We work with couples at all stages:

  • those just considering separation, wanting to talk with someone outside their immediate situation to bring clarity out of confusion
  • those who have decided to separate, know what they want and hope to take care of everything quickly and amicably
  • those who are already separated and want guidance for getting things done properly
  • those who have been separated for a long time but there are recurring issues; regarding children, money or new partners
  • those at the start of their relationship; e.g. to help facilitate the otherwise potentially awkward conversations around pre-nuptial or living together agreements

We also work with wider families; including new partners, step-parents, blended families or intergenerational.

Children and Young People

When parents separate or divorce, they can use family mediation to sort out when the children spend time with each of them.  Children and young people can be involved in mediation too and have their voices heard.   You are an important member of the family, so your voice is important.  Article 12 UN Convention on the Rights of the Child (important law) says: every child has the right to express their views freely, and to have their views taken into account when decisions are being made about them.

As part of family mediation, mediators can meet with the children or young people of the family. They get their own separate time with the mediator, and sometimes meet the mediator with their brothers or sisters too. These meetings with children can either be online (video call) or in person (e.g. at the mediator’s office, or your school). The mediator will listen to how you are feeling about things since your parents separated.

Mediation is voluntary (you don’t have to come – no pressure) but lots of children and young people find it helpful. Mediation is also confidential (private to you and the mediator unless there is risk of harm). At the end of the meeting, it is your decision what the mediator tells your parents.

Mediators don’t take sides or tell parents or children what to do. As children from the family, you are not responsible for making decisions or making things right. But sometimes hearing your ideas really helps your parents, and you will feel better if you feel heard.

You can find out more about children in mediation here

Or check out these videos where other children and young people have shared their stories. in Tom’s story, 13-year-old Tom shares what parents separating feels like for the young person.  He also talks about his right to be heard and the positive experience of being involved in child inclusive mediation.  in Chloe’s story, a slightly younger child talks about managing her emotions and the opportunity child inclusive mediation gave her to work through some of this. lots of resources, split into sections for children or young people; including using a contact centre as a place where you might be meeting up with one of your parents.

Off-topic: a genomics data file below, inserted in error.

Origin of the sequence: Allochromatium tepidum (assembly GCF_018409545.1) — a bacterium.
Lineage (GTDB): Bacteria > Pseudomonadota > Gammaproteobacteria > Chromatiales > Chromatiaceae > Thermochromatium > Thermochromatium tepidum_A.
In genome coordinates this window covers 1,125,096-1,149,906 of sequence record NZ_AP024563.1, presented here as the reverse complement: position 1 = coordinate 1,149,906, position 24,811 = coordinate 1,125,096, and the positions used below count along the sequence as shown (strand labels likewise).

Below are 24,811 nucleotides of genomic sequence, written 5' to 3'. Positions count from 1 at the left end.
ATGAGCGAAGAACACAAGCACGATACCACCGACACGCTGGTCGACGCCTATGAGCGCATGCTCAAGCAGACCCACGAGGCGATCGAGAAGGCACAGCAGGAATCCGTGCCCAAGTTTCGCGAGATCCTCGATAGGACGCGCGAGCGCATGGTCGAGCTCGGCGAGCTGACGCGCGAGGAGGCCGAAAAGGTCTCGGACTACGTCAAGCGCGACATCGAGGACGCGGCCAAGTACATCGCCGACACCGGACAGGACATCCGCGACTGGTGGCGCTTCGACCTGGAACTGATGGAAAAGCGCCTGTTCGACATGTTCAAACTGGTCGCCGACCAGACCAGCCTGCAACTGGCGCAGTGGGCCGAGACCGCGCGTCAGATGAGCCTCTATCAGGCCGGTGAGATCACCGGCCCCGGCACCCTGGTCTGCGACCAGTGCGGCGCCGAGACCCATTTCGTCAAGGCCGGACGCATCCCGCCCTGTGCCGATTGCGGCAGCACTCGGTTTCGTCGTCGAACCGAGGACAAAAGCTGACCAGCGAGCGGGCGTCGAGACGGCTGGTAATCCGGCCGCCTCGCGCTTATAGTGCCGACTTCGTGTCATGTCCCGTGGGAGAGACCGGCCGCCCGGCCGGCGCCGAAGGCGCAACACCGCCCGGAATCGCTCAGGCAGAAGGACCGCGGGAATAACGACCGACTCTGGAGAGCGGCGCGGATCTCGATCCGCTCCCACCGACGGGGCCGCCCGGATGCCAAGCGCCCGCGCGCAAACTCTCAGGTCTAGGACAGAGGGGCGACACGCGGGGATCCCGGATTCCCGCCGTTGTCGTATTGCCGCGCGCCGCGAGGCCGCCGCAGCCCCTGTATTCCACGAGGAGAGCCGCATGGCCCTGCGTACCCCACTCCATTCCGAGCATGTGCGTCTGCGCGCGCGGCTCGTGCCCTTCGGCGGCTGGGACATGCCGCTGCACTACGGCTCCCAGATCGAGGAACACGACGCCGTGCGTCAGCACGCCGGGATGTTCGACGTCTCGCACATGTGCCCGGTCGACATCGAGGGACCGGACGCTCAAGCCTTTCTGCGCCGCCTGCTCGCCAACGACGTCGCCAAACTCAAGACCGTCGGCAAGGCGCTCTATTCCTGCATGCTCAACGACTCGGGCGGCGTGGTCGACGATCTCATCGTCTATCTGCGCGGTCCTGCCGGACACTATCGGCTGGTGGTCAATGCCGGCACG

What shall I do now?

If you know your parents are already in mediation, ask them about it and whether you can see the mediator too.
If your parents aren’t mediating but you think it might help, show them this website!

Help if things are really bad or call for free on 0800 1111

Other useful links

Family Justice Young People’s Board
National Youth Advisory Service
Voices in the Middle
Law Stuff


We get referrals via solicitors, barristers, counsellors, therapists, financial advisors, estate agents, clergy, beauticians and hairdressers… (and lots of our former clients of course).  We are grateful that you entrust your clients to us.  We want to make sure that the process of referring is as straightforward as possible. 

We also want to work alongside whatever work you might be doing for them.  With our client’s permission, we will keep you updated too, e.g. as they progress through MIAMs and mediation appointments. 

If you have a client you are struggling to help or don’t know which of our services might best assist them, please give Sarah a call.